Trump tariffs threaten to drown gains from tax cuts

President TrumpDonald John TrumpWHCA calls on Trump to denounce video depicting him shooting media outlets Video of fake Trump shooting members of media shown at his Miami resort: report Trump hits Fox News's Chris Wallace over Ukraine coverage MORE’s escalating trade war with China is threatening to wash away the positive economic effects from his signature tax cuts, which could endanger his reelection prospects.

Trump has regularly pointed to the booming economy as a central reason he believes he will be reelected and credits the tax cuts with boosting output and bringing down unemployment.

But economists say that his latest tariffs are all but canceling out the effects of the tax cuts for all but the wealthiest American families. An additional round of tariffs Trump has threatened in hopes of securing a trade deal with China could tip the scales altogether.

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“It’s a very risky strategy,” says Nicole Kaeding, vice president of Federal Projects at the Tax Foundation, a right-leaning think tank. 

“The tax cuts and jobs act is pro-growth. It should increase the size of the U.S. economy in the long run and is expected to create jobs. The tariffs, however, move in the opposite direction,” she continued.

In mid-May, Trump increased tariffs on $200 billion in Chinese imports from 10 percent to 25 percent.

A study on the New York Federal Reserve’s blog suggested those tariffs alone had the potential to wipe away the benefits of the tax-cut law for most families.

The study by three economists found the tariffs would lead to higher prices that could cost U.S. households an average of $831 a year.

The non-partisan Tax Policy Center found that the Trump tax law would save families earning between $50,000 and $75,000 per year $870, meaning the higher China tariffs would come close to wiping out gains for these households.

The Tax Policy Center study found that a U.S. household earning between $75,000 and $100,000 would save $1,310 from the tax law, while households with annual incomes between $100,000 to $200,000 would save $2,260.

Trump, however, is talking about going further with his tariffs.

He has threatened to impose tariffs on another $300 billion of Chinese imports if progress is not made in negotiations.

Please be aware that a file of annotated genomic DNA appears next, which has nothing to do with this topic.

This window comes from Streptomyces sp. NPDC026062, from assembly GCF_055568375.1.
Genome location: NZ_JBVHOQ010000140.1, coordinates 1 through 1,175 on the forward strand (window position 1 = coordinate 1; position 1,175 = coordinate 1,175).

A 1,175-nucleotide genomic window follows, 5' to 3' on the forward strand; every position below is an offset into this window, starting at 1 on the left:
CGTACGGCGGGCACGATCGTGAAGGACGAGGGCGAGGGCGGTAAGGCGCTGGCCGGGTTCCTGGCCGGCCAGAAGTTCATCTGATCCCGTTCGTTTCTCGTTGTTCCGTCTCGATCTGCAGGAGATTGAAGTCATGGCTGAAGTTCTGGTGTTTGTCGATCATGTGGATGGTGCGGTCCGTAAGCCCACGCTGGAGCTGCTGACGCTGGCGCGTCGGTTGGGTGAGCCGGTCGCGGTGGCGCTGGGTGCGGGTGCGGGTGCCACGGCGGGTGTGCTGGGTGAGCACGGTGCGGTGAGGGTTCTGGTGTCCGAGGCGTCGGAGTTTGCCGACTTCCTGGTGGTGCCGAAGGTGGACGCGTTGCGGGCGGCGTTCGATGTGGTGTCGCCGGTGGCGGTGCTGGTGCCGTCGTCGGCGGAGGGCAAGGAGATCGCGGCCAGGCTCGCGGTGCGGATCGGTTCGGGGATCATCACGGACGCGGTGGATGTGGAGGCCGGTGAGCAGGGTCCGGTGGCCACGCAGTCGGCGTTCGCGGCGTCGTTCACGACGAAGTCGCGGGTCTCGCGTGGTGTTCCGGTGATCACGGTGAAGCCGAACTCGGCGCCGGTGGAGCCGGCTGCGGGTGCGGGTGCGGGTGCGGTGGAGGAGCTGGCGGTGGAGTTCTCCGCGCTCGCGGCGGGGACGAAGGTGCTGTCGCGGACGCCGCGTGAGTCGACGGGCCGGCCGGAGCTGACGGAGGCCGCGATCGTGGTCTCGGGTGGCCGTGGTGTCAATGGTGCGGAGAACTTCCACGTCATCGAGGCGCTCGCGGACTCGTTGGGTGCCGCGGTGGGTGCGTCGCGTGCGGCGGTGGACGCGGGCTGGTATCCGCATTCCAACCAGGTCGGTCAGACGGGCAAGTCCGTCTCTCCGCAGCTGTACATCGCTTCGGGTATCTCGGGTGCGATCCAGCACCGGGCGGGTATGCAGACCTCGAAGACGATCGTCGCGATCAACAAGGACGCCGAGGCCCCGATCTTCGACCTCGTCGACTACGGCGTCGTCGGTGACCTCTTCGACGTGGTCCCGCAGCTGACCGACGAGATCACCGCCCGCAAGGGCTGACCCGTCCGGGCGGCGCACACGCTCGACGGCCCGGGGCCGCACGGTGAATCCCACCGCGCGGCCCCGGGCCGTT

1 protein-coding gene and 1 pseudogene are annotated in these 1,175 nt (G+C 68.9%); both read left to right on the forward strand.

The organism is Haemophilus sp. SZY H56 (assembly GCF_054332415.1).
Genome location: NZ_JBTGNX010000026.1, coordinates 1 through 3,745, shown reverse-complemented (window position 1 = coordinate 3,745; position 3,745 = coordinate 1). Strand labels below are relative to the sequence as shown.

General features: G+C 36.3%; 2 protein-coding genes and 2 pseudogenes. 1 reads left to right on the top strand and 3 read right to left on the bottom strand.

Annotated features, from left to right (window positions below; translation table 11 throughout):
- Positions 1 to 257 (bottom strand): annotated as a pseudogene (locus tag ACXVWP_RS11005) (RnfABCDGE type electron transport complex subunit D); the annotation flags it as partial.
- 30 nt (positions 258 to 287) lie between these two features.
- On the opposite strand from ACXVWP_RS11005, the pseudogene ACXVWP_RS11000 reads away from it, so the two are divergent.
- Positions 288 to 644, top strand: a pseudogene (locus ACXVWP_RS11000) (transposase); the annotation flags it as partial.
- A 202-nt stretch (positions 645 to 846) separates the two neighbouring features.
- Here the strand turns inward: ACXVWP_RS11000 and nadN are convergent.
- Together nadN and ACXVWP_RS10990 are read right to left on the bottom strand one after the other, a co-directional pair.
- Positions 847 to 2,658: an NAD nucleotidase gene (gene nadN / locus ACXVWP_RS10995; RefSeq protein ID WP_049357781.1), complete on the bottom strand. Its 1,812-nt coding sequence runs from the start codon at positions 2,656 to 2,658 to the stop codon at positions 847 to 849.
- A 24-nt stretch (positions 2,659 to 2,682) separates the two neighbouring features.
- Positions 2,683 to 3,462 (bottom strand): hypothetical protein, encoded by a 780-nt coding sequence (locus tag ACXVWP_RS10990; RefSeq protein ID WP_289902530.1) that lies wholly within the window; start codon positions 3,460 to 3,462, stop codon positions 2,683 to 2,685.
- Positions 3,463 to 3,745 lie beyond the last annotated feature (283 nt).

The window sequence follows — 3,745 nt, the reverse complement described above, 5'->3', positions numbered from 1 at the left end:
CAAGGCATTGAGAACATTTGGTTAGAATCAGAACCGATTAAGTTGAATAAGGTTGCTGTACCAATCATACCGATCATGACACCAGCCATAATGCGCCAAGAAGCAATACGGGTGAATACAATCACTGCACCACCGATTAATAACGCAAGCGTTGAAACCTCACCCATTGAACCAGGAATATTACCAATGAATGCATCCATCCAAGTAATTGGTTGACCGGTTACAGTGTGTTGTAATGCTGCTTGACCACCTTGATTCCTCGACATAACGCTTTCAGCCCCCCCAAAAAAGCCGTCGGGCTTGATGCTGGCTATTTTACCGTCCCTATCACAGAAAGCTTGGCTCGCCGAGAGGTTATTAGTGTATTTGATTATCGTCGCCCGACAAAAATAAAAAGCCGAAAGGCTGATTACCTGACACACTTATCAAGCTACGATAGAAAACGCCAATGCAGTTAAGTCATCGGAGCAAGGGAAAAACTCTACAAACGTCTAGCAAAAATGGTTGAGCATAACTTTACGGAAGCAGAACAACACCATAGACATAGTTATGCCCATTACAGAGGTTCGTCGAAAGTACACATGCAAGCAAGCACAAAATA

The president has also reserved the right to impose tariffs on auto imports on several close trade partners in six months.

And Trump has separately imposed tariffs of 25 percent on $50 billion in Chinese imports, plus additional tariffs on steel, aluminum, solar panels and washing machines.

Those tariffs would all take a bite out of household incomes as consumers face higher prices for goods.

Economists also point out the tariffs are regressive and will hurt lower-income households disproportionately.

In terms of the broader economy, there have been fears that the trade war could lead to a recession.

A Morgan Stanley analysis last week warned that if Trump went forward with tariffs on $300 billion in Chinese imports, “we see the global economy heading towards recession.”

Other reports suggest the trade war wouldn’t completely eliminate the economic benefits of the tax cuts, which Republicans credit with boosting wages and lowering unemployment.

A Tax Foundation analysis found that the tax cuts would boost the size of the economy by 1.7 percent in the long-run, while the trade war would cut down the economy by 0.74 percent, eating up around 44 percent of the economic benefits.

Yet the Tax Foundation also estimated the tariffs could cost the economy 570,000 jobs, significantly more than the 340,000 the tax cuts created. 

There were winners and losers in the tax-cut law and there will be winners and losers in the trade war.

“It’s clearly done damage to some parts of the economy, but the people hit hardest are the farmers, who are affected by the retaliatory tariffs,” noted David Wessel, Director of the Brookings Institution Hutchins Center on Fiscal and Monetary Policy.

And the political repercussions are even harder to predict.

Trump won election in part by running against the trade policies of Democratic and Republican administrations, arguing he would stand up for U.S. businesses. Trade was seen as a factor in the swing states of Pennsylvania, Michigan and Wisconsin, three states no Republican before Trump had won in a presidential election in decades.

How the economy fares between now and November 2020 will surely play a role in Trump’s fortunes, and trade and taxes are only two contributing economic factors.

“Could the tariffs and uncertainty over them hurt the economy? Yes. But there are a lot of other things going right, and trade is still a small part of the economy relative to other things,” Wessel he said.